Last week, I spent a number of days in Pinar del Rio, Cuba’s westernmost province, a place renowned for its fish and tobacco – and its baseball team. A friend had invited me to her home in the south-laying town of Cortes, located in Sandino, the westernmost municipality on the island.
Osmel Almaguer’s Diary
Argentina and Germany met at the World Cup final for the second time in 24 years and the outcome was the same: Germany came out victorious thanks to another heartbreaking goal. The South American nation’s most recent victory over the Mannstchaft took place in 1986.
It’s been three years since Lazaro Vargas Alvarez was selected to lead Cuba’s top-winning baseball team. I emphasize this, Cuba’s top winning team, because I feel we must draw up a balance of the Vargas’s triumphs and blunders, with a view to deciding if he ought to keep his position or not.
Cuba’s province of Ciego de Avila seemed different from what I remember from my first trip during this, my third time in the city. People didn’t seem as civil to me. State Cuban-peso establishments, though still cheap, had lost in quality.
Cuba’s Beisbol Internacional (“World Baseball”) sports show has been on the air for some months now and we have not yet seen one of the many Cuban baseball players now in the major leagues on TV. Mere coincidence?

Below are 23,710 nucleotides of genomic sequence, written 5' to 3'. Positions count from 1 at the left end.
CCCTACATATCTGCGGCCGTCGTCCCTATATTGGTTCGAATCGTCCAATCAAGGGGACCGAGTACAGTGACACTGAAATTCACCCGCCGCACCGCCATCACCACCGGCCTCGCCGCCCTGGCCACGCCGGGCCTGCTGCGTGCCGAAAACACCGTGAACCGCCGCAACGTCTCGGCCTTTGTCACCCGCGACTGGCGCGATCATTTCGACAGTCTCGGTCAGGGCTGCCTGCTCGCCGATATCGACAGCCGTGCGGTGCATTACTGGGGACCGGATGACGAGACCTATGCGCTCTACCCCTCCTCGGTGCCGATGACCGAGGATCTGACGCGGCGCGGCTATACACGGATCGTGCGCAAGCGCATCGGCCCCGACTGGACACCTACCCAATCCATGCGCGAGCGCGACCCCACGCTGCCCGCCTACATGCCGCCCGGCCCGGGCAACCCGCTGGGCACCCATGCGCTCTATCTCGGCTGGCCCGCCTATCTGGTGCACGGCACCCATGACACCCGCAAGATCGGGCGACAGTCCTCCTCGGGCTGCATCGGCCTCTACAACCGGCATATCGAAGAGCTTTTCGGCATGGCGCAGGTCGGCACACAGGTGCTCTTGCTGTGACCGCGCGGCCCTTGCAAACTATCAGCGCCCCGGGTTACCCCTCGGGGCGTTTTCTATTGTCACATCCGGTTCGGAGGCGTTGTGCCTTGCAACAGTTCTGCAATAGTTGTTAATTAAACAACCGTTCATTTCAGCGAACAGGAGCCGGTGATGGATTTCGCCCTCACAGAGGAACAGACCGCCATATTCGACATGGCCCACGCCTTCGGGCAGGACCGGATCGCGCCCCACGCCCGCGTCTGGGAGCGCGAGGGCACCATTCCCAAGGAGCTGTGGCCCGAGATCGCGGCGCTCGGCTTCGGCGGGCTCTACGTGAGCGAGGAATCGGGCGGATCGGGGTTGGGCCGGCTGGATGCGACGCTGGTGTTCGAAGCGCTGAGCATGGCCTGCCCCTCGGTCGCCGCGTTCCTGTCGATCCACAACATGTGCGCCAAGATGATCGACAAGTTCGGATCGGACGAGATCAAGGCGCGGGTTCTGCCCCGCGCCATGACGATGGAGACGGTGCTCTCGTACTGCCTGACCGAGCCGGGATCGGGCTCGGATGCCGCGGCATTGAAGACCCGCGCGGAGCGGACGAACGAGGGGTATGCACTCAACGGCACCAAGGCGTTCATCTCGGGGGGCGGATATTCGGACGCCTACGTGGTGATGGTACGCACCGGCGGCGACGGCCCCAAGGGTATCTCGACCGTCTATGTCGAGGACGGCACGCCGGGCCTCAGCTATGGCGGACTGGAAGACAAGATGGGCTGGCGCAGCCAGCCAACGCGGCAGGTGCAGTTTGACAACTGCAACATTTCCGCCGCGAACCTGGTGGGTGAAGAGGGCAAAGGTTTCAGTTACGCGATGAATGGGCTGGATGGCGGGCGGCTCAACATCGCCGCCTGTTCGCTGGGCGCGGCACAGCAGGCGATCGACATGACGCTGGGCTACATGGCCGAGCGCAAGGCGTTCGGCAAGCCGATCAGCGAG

I am 34 and about to have my first book published. I’ve been in this writing business for 17 years, struggling to get ahead, trying to get my foot in the door here and there, and the truth is that it hasn’t been easy.
Good or bad, Cuban baseball continues to awaken the heated passions of sport fans. This is especially true during a post-season involving Havana’s Industriales team, the “emblem of Cuban baseball”, as people have become used to saying.
Some time ago, I recall having written about my neighborhood’s dog cemetery, a stretch of land at the outskirts of Alamar where residents had, of their own will, begun to bury their dead pets, a place that had been vandalized by insensitive people and institutions.
A Cuban taekwondo giant said farewell to the sport some weeks ago. I am referring to Angel Valodia Matos, Cuba’s first Olympic champion in the discipline. He looked happy before the cameras, expressing his gratitude for the tribute paid him by the people and authorities of Holguin.
A kid was playing with his soccer ball near the spot where we were waiting in line to buy bread. Not far, his parents kept an eye on him while they talked. The ball flew very close to me several times but the kid’s parents never said anything to him.